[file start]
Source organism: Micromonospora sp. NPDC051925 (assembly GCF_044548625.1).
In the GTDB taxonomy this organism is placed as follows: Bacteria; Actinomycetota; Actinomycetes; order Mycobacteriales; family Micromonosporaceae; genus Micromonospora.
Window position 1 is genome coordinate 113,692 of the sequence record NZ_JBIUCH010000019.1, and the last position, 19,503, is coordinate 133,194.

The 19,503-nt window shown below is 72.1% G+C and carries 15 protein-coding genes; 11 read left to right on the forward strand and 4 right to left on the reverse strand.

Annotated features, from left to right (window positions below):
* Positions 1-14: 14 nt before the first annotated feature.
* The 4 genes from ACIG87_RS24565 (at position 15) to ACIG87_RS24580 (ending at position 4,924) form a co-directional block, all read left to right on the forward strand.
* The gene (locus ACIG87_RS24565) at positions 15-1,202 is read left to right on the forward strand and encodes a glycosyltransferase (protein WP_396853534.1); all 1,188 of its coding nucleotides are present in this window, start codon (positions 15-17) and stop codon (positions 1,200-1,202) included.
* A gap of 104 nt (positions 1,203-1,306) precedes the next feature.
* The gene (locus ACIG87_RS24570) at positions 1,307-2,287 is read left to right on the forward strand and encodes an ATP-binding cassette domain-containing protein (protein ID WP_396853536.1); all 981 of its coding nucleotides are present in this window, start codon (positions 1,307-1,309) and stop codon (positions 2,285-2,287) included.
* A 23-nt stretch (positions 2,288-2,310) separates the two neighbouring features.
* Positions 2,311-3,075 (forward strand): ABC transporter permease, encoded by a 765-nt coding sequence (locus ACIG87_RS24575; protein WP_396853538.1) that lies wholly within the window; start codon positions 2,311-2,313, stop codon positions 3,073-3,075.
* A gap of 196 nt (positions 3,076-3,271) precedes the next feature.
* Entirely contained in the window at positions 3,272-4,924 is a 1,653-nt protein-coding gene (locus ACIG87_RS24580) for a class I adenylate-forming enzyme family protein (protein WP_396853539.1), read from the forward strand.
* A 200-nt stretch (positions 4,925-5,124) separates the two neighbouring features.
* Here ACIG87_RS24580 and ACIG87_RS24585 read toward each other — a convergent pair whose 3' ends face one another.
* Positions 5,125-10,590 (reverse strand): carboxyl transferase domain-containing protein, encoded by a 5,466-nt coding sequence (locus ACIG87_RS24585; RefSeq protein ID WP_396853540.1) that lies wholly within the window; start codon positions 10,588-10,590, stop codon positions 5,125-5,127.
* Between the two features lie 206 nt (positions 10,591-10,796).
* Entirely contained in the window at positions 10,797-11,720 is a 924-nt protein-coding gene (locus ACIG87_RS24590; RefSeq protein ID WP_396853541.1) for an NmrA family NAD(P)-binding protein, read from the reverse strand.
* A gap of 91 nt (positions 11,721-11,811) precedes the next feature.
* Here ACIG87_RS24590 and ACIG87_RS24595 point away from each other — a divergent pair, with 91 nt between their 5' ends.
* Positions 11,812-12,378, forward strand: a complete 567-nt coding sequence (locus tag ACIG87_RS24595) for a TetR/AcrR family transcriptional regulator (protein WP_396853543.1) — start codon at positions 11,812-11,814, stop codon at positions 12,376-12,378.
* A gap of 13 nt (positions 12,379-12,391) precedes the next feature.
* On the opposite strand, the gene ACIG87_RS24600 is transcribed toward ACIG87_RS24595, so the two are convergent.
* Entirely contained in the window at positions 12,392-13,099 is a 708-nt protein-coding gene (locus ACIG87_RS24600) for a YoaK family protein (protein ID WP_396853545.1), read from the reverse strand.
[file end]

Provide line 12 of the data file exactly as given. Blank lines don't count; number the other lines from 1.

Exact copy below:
* Positions 2,311-3,075 (forward strand): ABC transporter permease, encoded by a 765-nt coding sequence (locus ACIG87_RS24575; protein WP_396853538.1) that lies wholly within the window; start codon positions 2,311-2,313, stop codon positions 3,073-3,075.